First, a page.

family fragmentation, as well as it states that stigmatisation about the educational development


of children and teenagers involved in these new migratory contexts is high and reinforced by the
Administration; for instance, by giving a criminalised image of the Latino youth.
Pedone explores how immigrant youngsters have reinforced their supra-national, national and
even regional gathering as a mechanism for identification and solidarity, differing themselves
from their autochthonous contemporaries.
Furthermore, Pedone states that the intercultural education provided by the educational system
does nothing but reinforce the folklorising ideas about the places of origin of this immigrant
youth, highlighting the dichotomy between us and others. She concludes that this is highly
linked to the educational deficiencies of immigrant offspring.
In addition, and taking other researches as a basis, Pedone states that these immigrant teenagers
remain invisible inside the migratory project of their families, and this fact complicates the
possibility to approach their way of constructing their multiple identifications. She emphasises
the fact that those identifications are highly heterogenic, plural and fluctuating depending on the
information they get from the parents, the amount of time in which they have been immersed in
the migratory project of their families, as well as the ways of reagrupation carried out by their
parents and the everyday life in the transnational context.
Exemplified by fragments of interviews to migrant teenagers and mothers, Pedone illustrates
how some of these youngsters prefer to go back to their place of origin, as well as how they
consider social education options (programs of professional training) and/or work. She states that
the diversity of these considered options is inherently linked to their social class.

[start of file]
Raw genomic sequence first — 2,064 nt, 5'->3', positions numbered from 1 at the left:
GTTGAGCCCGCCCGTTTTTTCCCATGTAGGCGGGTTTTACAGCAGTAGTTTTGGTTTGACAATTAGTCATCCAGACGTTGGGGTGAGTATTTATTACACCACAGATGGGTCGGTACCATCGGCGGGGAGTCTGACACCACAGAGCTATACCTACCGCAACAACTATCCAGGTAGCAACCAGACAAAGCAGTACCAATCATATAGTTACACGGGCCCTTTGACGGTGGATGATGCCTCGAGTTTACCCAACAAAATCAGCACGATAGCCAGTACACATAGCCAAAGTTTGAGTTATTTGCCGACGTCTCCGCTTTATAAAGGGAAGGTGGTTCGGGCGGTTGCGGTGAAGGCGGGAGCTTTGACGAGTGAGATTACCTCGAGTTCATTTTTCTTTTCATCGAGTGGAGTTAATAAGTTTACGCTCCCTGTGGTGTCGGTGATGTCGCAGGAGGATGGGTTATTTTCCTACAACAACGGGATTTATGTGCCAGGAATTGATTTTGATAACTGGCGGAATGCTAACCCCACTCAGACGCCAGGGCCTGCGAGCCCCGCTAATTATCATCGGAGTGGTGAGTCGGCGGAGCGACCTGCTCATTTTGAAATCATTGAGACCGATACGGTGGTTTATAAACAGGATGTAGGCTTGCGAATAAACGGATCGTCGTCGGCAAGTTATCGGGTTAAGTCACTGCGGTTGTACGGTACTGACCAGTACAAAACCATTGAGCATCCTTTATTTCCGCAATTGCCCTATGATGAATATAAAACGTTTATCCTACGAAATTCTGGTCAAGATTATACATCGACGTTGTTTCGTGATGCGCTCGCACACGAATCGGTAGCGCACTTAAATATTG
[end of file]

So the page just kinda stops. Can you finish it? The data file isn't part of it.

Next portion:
Claudia Pedone concludes that migrant families have transformed their structures, defined roles
and built strategies to manage their everyday life in transnational contexts. Also, she defends that
stigmatising discourses have prevailed in these changes and transformations, and that they have
been determined by the conditions found in the place of destination as well. To finish, she states
that although they are obstructed by those reinforced symbolic frontiers, the sons and daughters
of immigrant origin must construct their own and singular sense of belonging.
7.1.3. Aproximaci a la Immigraci Africana a Catalunya by Papa Sow
Papa Sow's article focuses mainly, as the title suggests, on African migration to Catalonia. It
explores the causes of such migration, the years when it took place, the effect it had on
Catalonia, the places where Africans reside and the increase of such migration.
Focusing mainly on Subsaharian immigration, Papa Sow claims that probably from the eighties
onwards, when several economic crises occurred and poverty in such countries increased,
African migration became a reality. Now in Catalonia, he claims, it is a reality. He argues that
probably the Africans' idea in the first place was to move to Northern and Central Europe, in
countries such as Great Britain or France. However, since immigration laws in those countries
became harder, many migrants decided to stay in Catalonia as they found jobs and could afford
living in the country. As a consequence of the immigration, African communities were created all
over the Catalan territory.
Papa Sow also explores the origins of African immigrants. The migrants from the eighties, he
claims, mostly came from central and occidental African countries such as Congo, Nigeria, Ivory
Coast, Senegal, etc. However, it has been proved that lately African immigrants come from

countries in Northern Africa such as Morroco. Nevertheless, Sow claims that the African
community which has most presence in Catalonia comes from Senegal.
He also explores where in Catalonia the migrants settle. Following some statistics, he believes
the region preferred by Africans is Barcelona's province. It is followed by Girona's province,
Lleida and finally Tarragona. He also argues that in some regions such as Alt Peneds, African
migration is almost non existing.
His article also focuses on the Africans' jobs in Catalonia. He has observed that in the
Barcelona's surroundings, they can have almost any kind of job. In Girona, Sow claims that they
tend to work in the tertiary sector doing jobs such as owning a supermarket. In Lleida and
Tarragona, Africans tend to work in touristic places. One of their most common jobs is working
in hotels.
Finally, Sow explores the increase in African migration. Since the beginning of the twenty-first
century, Sow observes that the African population has increased. That is so mainly because wives
and children, who still remained in the country, now have moved to Catalonia to reunite and start
over with the family.


7.2 Screenshots of the blog From Kumasi to Vilafranca

The home page of From Kumasi to Vilafranca

The bibliography page and the full dropdown menu